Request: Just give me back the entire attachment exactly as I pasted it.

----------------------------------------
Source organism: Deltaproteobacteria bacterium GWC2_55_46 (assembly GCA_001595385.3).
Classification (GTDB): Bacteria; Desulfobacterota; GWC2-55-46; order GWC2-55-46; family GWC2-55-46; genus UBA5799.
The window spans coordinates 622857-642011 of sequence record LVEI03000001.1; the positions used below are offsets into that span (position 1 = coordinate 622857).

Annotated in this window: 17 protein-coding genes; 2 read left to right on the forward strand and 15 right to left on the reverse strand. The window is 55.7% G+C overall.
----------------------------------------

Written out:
Source organism: Deltaproteobacteria bacterium GWC2_55_46 (assembly GCA_001595385.3).
Classification (GTDB): Bacteria; Desulfobacterota; GWC2-55-46; order GWC2-55-46; family GWC2-55-46; genus UBA5799.
The window spans coordinates 622857-642011 of sequence record LVEI03000001.1; the positions used below are offsets into that span (position 1 = coordinate 622857).

Annotated in this window: 17 protein-coding genes; 2 read left to right on the forward strand and 15 right to left on the reverse strand. The window is 55.7% G+C overall.